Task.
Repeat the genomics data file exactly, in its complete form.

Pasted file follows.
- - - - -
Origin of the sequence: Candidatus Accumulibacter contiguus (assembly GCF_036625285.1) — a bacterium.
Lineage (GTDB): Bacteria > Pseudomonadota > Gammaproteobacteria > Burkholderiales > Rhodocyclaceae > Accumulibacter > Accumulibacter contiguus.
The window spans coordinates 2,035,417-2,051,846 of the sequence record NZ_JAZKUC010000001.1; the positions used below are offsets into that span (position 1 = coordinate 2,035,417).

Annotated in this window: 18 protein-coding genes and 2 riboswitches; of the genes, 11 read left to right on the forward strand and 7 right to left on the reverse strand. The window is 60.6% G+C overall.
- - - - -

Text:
Origin of the sequence: Candidatus Accumulibacter contiguus (assembly GCF_036625285.1) — a bacterium.
Lineage (GTDB): Bacteria > Pseudomonadota > Gammaproteobacteria > Burkholderiales > Rhodocyclaceae > Accumulibacter > Accumulibacter contiguus.
The window spans coordinates 2,035,417-2,051,846 of the sequence record NZ_JAZKUC010000001.1; the positions used below are offsets into that span (position 1 = coordinate 2,035,417).

Annotated in this window: 18 protein-coding genes and 2 riboswitches; of the genes, 11 read left to right on the forward strand and 7 right to left on the reverse strand. The window is 60.6% G+C overall.